The knife really doesn't have any purpose here but I'm so not good at these exposition type shots and it just felt right to put it there, okay?
My current state of sleepiness is self-inflicted though - last night Tim and I met up with our friends Pia and Fiona (Piona!) and went to this park on Mt Vic to have a picnic and watch the fireworks. They're two of the nicest, funnest people we know and excellent hosts - Pia was all "we made a fancy salad" and I was all "I know, I can see it" while having their beetroot and chickpea salad and then she was all "no, this!" and pulled out another amazing salad with sliced oranges and black olives. After the fireworks (which were spectacular, although not quite as exciting as Pia running from flames like an action hero when one of her own fireworks fell over after being lit) they then invited us to play Cranium with Fiona's sister and their friends, which went on till 2am. It may not sound so cool, but correctly identify Harry Belafonte's Banana Boat song after your teammate hums three bars of it and see how cool you feel.
Despite this ongoing feeling that I'm running towards something that keeps moving further away, this week has, upon reflection, been full of really good things. I'm going to try to keep this succinct: Broadway Bites is the blog set up by these actual Broadway stars like Adam Chanler-Berat of Next to Normal and Andy Senor Jr from a million different casts of RENT, including the international tour with Adam Pascal and Anthony Rapp, and Matt Shingledecker from Spring Awakening. And all three of them are in RENT's off-Broadway revival. And they ran this competition on their blog where you email in your favourite breakfast recipe and so I did (these two) not even thinking I'd hear anything from it, and then - to take us back to the start of the story - I got this tweet from them saying I'd won, and it linked to this video of them having made the recipe and talking about it and making a porridge recipe I sent them and performing in the musical that this blog was named for. And tweeting me. To sum up: Ha-whaaa? While there's no reason people on Broadway should be interested in this blog just because I talk about Broadway musicals in relation to food, I've also always dreamed of this happening, ever since I started writing it four years ago. Now if the amazing Julia Murney could just check out my recipe for pancakes... (that's a Broadway injoke, sorry everyone.)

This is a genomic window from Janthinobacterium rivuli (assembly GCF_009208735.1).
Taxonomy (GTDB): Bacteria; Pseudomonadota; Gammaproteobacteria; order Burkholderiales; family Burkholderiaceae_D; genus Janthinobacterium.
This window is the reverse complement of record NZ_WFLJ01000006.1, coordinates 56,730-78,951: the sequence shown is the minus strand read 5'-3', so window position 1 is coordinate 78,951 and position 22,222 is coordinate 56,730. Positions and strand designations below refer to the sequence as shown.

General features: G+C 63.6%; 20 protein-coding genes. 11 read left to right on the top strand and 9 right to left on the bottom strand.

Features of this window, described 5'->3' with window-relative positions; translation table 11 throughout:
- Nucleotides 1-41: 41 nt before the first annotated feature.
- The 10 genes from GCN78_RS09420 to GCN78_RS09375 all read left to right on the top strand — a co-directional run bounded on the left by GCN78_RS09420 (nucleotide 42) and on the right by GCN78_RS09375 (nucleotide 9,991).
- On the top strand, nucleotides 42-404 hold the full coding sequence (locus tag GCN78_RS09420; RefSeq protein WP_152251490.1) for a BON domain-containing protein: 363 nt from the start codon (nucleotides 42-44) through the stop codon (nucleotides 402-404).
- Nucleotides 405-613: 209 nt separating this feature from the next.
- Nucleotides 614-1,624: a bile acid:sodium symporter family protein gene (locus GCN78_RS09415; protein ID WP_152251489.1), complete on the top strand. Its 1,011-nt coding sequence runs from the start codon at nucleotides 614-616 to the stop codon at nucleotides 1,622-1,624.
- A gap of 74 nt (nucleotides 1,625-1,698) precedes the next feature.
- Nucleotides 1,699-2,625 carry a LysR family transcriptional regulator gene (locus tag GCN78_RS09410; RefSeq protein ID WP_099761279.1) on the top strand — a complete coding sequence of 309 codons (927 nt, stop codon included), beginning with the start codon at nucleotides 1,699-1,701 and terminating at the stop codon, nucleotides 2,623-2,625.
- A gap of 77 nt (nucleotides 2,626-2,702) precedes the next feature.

Then I get this parcel from Kate, who Tim and I stayed with in Oxford earlier this year - remember, her and her husband were complete strangers to us but they were from New Zealand and she liked my blog? We had a fantastic time and they were lovely of course, and when she emailed asking for my address because she had something to send me for my blog's fourth birthday, I was expecting, say, a novelty keyring, but it was in fact a cookbook almost but not quite as gigantic as author Hugh Fearnley-Whittingsall's name, and entirely dedicated to vegetarian recipes, which I love.
This recipe comes from that cookbook and as I said, it's called Cambodian Wedding Day Dip, which is a pretty romantic name because it's not only a food but it also sounds like a cool dance. The ingredients are the kind that I float towards like a moth to a light source - peanut butter, coconut milk, chili - plus plenty of chopped up mushrooms - all of which politely resist overpowering each other and instead all let each other shine gently as they roll over your tastebuds. Creamy, nutty sweetness respectfully busting a move with spicy, earthy smoky flavours.